Yid.dish: Pharaoh’s Wheel

By Rabbi Rachel Kahn-Troster

Published February 05, 2009.
  • Print
  • Share Share

This week’s parsha is B’shalach, which tells the climatic final chapter of the Exodus: the Israelites’ nighttime crossing of the Red Sea and the drowning of Pharaoh and his chariots. The Italian Jews have a special recipe they make this Shabbat called Pharaoh’s Wheel, a pasta baked into a round pan and filled with nuts, raisins, and meat. Unlike the flat, plain matzah of Passover, the lekhem oni of slaves, Pharaoh’s Wheel is a dish to be tasted in freedom.

I remember to make Pharaoh’s Wheel every few years, and it is always greeted with celebration, along with the realization that I still don’t own a round oven-proof dish (Pharaoh’s Brick, anyone?). This year, I was proud to be able to make it with grass-fed, ethically slaughtered kosher meat.

Pharaoh’s Wheel (Ruota Di Faraone)

Homemade pasta made with 4 eggs and 2.5-3 cups flour (or 1 pound dry pasta–adjust recipe accordingly)

6 quarts water

3 tablespoons salt

3 cups meat sauce (recipe follows)

1/2 cups (or more) diced pickled tongue, beef salami, or beef sausage

oil or schmaltz

1/2-1 cup raisins (optional)

1/2-1 cup almonds (optional)

1/2-1 cup pine nuts (optional)

Roll dough not too thin and fold as you would for a jelly roll, 2 1/2″ wide. Cut 1/6″ wide slices and toss to unfold noodles. Bring 6 quarts of water to a boil. Add tagliolini and salt; when boiling resumes, cook for 1 minute.

Drain and place in a large bowl with meat sauce, diced colds cuts, and nuts and raisins if using. Toss quickly to distribute sauce.

Place in a round oven-proof baking dish, well greased. Bake in 350 oven for 1-1.5 hours, or until a nice crust is formed. Serves 6-8.

Meat Sauce (Sugo di Carne)

1/2 cup olive or corn oi

1-2 medium onions, chopped finely

1 carrot, chopped finely

2 stalks celery, chopped finely

2-3 springs Italian parsley, chopped finely

1 pound lean ground beef

1/2 cup dry white wine

2/3 cup tomato paste

1.5 cups beef stock or water

salt

Heat oil in a large saucepan. Add onion, carrot, celery, and parsley, and lightly brown for 2-3 minutes, stirring occasionally.

Add meat and brown thoroughly, stirring frequently.

Add the wine and raise the heat to allow it to boil for a few minutes.

Add the tomato paste and cook over high heat for 1-2 minutes, stirring frequently.

Add stock or water and cook, covered, over very low heat for 30-45 minutes, stirring occasionally. Add salt to taste. Sauce should be thick. If it is too watery, cook a few minutes longer.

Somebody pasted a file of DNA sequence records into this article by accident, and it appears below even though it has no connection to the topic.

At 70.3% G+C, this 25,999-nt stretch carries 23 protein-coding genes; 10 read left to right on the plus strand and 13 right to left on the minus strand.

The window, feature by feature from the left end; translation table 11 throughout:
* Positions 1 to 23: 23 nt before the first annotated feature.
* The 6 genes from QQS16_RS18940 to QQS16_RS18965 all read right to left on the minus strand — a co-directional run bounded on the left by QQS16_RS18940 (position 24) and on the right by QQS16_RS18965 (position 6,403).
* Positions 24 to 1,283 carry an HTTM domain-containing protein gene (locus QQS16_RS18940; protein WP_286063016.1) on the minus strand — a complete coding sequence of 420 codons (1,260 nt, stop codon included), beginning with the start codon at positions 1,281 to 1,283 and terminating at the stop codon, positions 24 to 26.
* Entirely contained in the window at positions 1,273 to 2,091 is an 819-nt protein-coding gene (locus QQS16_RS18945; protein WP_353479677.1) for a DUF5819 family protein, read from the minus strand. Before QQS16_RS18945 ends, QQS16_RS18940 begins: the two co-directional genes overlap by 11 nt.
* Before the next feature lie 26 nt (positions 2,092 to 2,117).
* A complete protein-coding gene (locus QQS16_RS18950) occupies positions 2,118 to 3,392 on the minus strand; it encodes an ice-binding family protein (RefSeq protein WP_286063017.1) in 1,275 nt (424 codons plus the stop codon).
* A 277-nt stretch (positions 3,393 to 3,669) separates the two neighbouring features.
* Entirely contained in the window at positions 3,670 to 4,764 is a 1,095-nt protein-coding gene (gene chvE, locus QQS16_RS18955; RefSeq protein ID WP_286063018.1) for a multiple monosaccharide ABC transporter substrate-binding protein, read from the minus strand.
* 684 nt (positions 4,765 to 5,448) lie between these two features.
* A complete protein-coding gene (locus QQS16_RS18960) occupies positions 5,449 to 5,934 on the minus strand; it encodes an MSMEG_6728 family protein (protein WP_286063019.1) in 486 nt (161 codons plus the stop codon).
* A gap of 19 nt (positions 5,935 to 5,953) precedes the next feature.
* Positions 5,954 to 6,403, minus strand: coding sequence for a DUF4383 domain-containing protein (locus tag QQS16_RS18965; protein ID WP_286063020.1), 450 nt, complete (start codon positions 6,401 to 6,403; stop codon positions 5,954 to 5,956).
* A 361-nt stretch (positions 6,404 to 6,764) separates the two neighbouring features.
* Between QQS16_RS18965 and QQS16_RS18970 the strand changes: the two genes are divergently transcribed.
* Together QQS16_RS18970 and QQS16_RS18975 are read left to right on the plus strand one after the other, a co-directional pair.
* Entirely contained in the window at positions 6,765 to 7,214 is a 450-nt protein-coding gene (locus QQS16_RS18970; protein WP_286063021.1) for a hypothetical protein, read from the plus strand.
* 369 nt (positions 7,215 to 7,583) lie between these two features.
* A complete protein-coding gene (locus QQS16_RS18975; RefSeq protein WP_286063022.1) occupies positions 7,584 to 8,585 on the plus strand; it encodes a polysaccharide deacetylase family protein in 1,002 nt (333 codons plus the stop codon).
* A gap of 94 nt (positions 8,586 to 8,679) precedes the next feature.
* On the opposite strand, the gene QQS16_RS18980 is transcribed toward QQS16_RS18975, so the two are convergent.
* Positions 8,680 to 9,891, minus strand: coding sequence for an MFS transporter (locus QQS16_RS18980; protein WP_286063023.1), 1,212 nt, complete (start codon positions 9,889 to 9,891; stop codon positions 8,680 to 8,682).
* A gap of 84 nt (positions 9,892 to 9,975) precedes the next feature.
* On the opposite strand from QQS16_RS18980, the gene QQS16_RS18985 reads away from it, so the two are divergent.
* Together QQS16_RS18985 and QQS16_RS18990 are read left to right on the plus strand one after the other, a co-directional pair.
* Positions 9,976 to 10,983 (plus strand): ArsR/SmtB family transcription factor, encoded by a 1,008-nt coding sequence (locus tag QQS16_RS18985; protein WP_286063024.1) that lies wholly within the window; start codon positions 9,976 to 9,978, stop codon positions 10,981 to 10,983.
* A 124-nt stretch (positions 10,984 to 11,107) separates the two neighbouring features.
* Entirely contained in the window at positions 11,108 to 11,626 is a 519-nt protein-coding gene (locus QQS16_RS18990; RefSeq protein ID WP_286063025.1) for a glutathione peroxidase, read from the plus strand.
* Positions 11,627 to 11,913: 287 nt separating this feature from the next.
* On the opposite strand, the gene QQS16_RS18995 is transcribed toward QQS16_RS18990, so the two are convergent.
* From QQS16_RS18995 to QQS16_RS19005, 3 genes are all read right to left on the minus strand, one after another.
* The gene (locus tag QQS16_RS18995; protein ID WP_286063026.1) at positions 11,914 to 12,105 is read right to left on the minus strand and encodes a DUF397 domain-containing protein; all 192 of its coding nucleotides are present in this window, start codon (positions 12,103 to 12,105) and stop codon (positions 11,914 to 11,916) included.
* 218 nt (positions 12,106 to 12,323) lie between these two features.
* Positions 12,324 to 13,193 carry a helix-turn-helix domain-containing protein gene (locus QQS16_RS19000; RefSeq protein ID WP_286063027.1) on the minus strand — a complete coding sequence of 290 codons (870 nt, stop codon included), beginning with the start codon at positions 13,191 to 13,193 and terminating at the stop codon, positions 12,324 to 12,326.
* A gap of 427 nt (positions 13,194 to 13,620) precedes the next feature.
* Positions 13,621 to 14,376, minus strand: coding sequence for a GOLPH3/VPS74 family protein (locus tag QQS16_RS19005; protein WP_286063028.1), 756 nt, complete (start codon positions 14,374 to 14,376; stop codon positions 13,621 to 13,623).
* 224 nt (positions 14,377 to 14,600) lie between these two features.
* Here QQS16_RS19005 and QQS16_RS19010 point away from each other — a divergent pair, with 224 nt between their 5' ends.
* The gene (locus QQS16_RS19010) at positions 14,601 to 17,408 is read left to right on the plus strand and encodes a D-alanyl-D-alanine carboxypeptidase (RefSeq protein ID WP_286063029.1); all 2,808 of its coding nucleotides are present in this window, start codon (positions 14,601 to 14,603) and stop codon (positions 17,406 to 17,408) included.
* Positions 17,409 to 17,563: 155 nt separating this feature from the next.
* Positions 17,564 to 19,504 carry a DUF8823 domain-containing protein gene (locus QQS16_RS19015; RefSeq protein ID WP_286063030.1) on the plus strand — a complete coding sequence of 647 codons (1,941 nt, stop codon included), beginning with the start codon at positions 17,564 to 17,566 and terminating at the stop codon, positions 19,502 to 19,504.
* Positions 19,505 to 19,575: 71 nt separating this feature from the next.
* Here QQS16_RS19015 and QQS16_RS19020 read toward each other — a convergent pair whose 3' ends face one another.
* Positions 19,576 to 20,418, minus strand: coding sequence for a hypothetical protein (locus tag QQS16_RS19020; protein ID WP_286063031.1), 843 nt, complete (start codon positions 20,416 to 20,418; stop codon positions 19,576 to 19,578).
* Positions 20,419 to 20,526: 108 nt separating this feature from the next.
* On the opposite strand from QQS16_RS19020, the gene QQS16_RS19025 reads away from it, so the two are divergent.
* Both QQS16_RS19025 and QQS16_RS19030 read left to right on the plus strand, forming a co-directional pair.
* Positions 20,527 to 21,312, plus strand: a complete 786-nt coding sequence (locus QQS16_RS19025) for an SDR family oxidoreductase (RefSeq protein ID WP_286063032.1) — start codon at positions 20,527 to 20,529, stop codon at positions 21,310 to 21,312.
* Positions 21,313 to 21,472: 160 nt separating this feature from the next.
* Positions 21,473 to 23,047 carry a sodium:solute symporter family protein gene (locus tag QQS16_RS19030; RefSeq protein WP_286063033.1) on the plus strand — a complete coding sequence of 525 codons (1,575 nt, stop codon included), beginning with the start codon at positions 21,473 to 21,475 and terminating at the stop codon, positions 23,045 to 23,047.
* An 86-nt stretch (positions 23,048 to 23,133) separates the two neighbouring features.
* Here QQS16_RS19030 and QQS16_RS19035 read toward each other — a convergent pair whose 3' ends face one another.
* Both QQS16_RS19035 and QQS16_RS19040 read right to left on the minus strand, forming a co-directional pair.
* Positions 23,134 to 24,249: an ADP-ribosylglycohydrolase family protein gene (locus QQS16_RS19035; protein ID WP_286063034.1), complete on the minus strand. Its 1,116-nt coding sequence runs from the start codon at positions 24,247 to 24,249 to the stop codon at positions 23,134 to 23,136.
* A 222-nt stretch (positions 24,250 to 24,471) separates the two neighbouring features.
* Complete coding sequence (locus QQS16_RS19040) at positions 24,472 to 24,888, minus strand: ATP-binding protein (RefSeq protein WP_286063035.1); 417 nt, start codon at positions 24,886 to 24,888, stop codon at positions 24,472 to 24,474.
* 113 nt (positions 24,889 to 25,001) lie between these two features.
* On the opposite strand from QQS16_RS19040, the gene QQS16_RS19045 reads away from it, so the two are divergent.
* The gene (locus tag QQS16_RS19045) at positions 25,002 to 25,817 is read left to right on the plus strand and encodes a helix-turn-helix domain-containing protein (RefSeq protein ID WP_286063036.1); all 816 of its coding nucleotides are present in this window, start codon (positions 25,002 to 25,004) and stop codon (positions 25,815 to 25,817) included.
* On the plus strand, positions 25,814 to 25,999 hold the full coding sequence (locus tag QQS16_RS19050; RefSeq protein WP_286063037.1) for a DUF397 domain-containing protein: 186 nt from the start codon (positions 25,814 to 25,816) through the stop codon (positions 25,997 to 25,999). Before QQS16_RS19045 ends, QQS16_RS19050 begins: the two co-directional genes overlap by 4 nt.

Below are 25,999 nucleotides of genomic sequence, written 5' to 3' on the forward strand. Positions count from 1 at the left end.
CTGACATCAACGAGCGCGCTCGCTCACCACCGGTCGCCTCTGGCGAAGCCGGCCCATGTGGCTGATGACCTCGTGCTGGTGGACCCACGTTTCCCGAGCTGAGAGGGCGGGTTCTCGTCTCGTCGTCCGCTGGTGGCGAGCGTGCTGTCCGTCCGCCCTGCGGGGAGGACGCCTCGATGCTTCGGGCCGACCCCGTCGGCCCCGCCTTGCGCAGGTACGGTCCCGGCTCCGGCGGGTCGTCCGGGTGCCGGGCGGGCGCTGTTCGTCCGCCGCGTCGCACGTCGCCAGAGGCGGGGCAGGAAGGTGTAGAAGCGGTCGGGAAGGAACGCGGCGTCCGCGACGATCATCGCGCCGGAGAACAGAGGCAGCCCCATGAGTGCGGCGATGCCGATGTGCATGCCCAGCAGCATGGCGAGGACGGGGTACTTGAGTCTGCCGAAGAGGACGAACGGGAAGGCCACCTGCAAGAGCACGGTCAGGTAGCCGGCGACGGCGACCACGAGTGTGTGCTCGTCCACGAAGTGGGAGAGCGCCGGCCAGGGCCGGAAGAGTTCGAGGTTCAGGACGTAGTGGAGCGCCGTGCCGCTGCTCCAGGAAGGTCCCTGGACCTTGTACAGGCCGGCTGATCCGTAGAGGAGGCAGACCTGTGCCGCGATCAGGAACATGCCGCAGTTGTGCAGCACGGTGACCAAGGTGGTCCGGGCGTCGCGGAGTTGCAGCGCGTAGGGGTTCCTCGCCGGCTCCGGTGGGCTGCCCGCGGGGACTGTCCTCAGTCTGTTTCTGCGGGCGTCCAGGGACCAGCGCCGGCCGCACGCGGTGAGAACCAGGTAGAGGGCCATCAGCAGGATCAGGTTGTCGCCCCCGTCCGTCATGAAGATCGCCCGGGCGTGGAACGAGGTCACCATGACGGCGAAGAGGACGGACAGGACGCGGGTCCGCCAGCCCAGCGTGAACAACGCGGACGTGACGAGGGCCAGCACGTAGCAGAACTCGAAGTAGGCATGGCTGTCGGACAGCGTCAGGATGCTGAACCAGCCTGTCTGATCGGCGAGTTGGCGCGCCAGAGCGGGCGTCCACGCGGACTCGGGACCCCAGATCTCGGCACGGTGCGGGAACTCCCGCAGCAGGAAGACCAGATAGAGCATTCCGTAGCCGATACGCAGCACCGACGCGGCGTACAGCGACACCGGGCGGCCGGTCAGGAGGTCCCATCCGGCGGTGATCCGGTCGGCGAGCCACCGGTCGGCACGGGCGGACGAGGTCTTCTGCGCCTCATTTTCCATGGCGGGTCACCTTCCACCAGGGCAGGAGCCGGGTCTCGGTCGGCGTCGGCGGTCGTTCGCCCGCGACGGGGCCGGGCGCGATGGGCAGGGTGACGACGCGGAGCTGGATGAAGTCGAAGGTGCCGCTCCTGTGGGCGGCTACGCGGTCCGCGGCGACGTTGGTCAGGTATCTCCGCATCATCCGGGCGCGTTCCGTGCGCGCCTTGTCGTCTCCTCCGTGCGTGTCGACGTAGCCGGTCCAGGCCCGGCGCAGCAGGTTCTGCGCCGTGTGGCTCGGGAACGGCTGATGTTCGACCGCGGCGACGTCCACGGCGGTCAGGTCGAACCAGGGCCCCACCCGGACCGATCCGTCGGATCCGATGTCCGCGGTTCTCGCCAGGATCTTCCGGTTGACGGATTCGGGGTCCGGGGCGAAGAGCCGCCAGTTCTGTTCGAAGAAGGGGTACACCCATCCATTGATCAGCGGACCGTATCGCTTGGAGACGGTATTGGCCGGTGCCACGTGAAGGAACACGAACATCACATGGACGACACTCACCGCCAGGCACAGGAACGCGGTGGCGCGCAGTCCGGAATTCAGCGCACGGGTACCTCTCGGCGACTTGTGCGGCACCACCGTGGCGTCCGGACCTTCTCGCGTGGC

Adapted from The Classic Cuisine of the Italian Jews by Edda Servi Machlin.


The Jewish Daily Forward welcomes reader comments in order to promote thoughtful discussion on issues of importance to the Jewish community. In the interest of maintaining a civil forum, The Jewish Daily Forwardrequires that all commenters be appropriately respectful toward our writers, other commenters and the subjects of the articles. Vigorous debate and reasoned critique are welcome; name-calling and personal invective are not. While we generally do not seek to edit or actively moderate comments, our spam filter prevents most links and certain key words from being posted and The Jewish Daily Forward reserves the right to remove comments for any reason.





Find us on Facebook!
  • “Twist and Shout.” “Under the Boardwalk.” “Brown-Eyed Girl.” What do these great songs have in common? A forgotten Jewish songwriter. We tracked him down.
  • What can we learn from tragedies like the rampage in suburban Kansas City? For one thing, we must keep our eyes on the real threats that we as Jews face.
  • When is a legume not necessarily a legume? Philologos has the answer.
  • "Sometime in my childhood, I realized that the Exodus wasn’t as remote or as faceless as I thought it was, because I knew a former slave. His name was Hersh Nemes, and he was my grandfather." Share this moving Passover essay!
  • Getting ready for Seder? Chag Sameach! http://jd.fo/q3LO2
  • "We are not so far removed from the tragedies of the past, and as Jews sit down to the Seder meal, this event is a teachable moment of how the hatred of Jews-as-Other is still alive and well. It is not realistic to be complacent."
  • Aperitif Cocktail, Tequila Shot, Tom Collins or Vodka Soda — Which son do you relate to?
  • Elvis craved bacon on tour. Michael Jackson craved matzo ball soup. We've got the recipe.
  • This is the face of hatred.
  • What could be wrong with a bunch of guys kicking back with a steak and a couple of beers and talking about the Seder? Try everything. #ManSeder
  • BREAKING: Smirking killer singled out Jews for death in suburban Kansas City rampage. 3 die in bloody rampage at JCC and retirement home.
  • Real exodus? For Mimi Minsky, it's screaming kids and demanding hubby on way down to Miami, not matzo in the desert.
  • The real heroines of Passover prep aren't even Jewish. But the holiday couldn't happen without them.
  • Is Handel’s ‘Messiah’ an anti-Semitic screed?
  • Meet the Master of the Matzo Ball.
  • from-cache

Would you like to receive updates about new stories?








You may also be interested in our English-language newsletters:













We will not share your e-mail address or other personal information.

Already subscribed? Manage your subscription.